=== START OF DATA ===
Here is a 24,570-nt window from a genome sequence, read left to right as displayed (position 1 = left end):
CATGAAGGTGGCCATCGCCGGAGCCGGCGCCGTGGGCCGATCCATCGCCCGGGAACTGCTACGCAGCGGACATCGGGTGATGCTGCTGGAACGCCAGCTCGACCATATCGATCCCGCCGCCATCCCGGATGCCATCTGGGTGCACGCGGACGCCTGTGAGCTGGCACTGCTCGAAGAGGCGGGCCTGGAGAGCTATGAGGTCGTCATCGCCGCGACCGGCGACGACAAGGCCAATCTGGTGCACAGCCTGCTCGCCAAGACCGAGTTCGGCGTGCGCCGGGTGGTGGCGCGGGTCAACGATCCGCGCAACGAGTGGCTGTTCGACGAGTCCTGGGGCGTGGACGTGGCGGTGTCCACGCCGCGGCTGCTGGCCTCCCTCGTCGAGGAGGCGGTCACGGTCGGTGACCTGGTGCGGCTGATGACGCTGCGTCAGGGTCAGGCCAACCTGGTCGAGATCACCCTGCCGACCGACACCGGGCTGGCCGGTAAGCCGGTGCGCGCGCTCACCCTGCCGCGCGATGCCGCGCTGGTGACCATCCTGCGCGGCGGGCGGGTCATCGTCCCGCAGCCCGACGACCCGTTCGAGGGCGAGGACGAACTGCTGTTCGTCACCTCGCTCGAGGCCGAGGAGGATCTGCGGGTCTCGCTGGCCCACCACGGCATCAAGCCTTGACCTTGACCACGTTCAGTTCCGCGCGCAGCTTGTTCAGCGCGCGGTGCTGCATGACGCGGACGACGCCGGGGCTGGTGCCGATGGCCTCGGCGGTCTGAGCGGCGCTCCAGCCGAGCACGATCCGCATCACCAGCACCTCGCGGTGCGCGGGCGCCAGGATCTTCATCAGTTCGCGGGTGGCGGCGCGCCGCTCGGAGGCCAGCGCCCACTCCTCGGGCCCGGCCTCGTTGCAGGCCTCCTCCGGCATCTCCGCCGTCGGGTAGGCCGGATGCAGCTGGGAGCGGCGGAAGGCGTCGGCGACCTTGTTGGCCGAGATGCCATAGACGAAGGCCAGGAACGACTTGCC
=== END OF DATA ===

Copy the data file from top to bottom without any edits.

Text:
Here is a 24,570-nt window from a genome sequence, read left to right as displayed (position 1 = left end):
CATGAAGGTGGCCATCGCCGGAGCCGGCGCCGTGGGCCGATCCATCGCCCGGGAACTGCTACGCAGCGGACATCGGGTGATGCTGCTGGAACGCCAGCTCGACCATATCGATCCCGCCGCCATCCCGGATGCCATCTGGGTGCACGCGGACGCCTGTGAGCTGGCACTGCTCGAAGAGGCGGGCCTGGAGAGCTATGAGGTCGTCATCGCCGCGACCGGCGACGACAAGGCCAATCTGGTGCACAGCCTGCTCGCCAAGACCGAGTTCGGCGTGCGCCGGGTGGTGGCGCGGGTCAACGATCCGCGCAACGAGTGGCTGTTCGACGAGTCCTGGGGCGTGGACGTGGCGGTGTCCACGCCGCGGCTGCTGGCCTCCCTCGTCGAGGAGGCGGTCACGGTCGGTGACCTGGTGCGGCTGATGACGCTGCGTCAGGGTCAGGCCAACCTGGTCGAGATCACCCTGCCGACCGACACCGGGCTGGCCGGTAAGCCGGTGCGCGCGCTCACCCTGCCGCGCGATGCCGCGCTGGTGACCATCCTGCGCGGCGGGCGGGTCATCGTCCCGCAGCCCGACGACCCGTTCGAGGGCGAGGACGAACTGCTGTTCGTCACCTCGCTCGAGGCCGAGGAGGATCTGCGGGTCTCGCTGGCCCACCACGGCATCAAGCCTTGACCTTGACCACGTTCAGTTCCGCGCGCAGCTTGTTCAGCGCGCGGTGCTGCATGACGCGGACGACGCCGGGGCTGGTGCCGATGGCCTCGGCGGTCTGAGCGGCGCTCCAGCCGAGCACGATCCGCATCACCAGCACCTCGCGGTGCGCGGGCGCCAGGATCTTCATCAGTTCGCGGGTGGCGGCGCGCCGCTCGGAGGCCAGCGCCCACTCCTCGGGCCCGGCCTCGTTGCAGGCCTCCTCCGGCATCTCCGCCGTCGGGTAGGCCGGATGCAGCTGGGAGCGGCGGAAGGCGTCGGCGACCTTGTTGGCCGAGATGCCATAGACGAAGGCCAGGAACGACTTGCC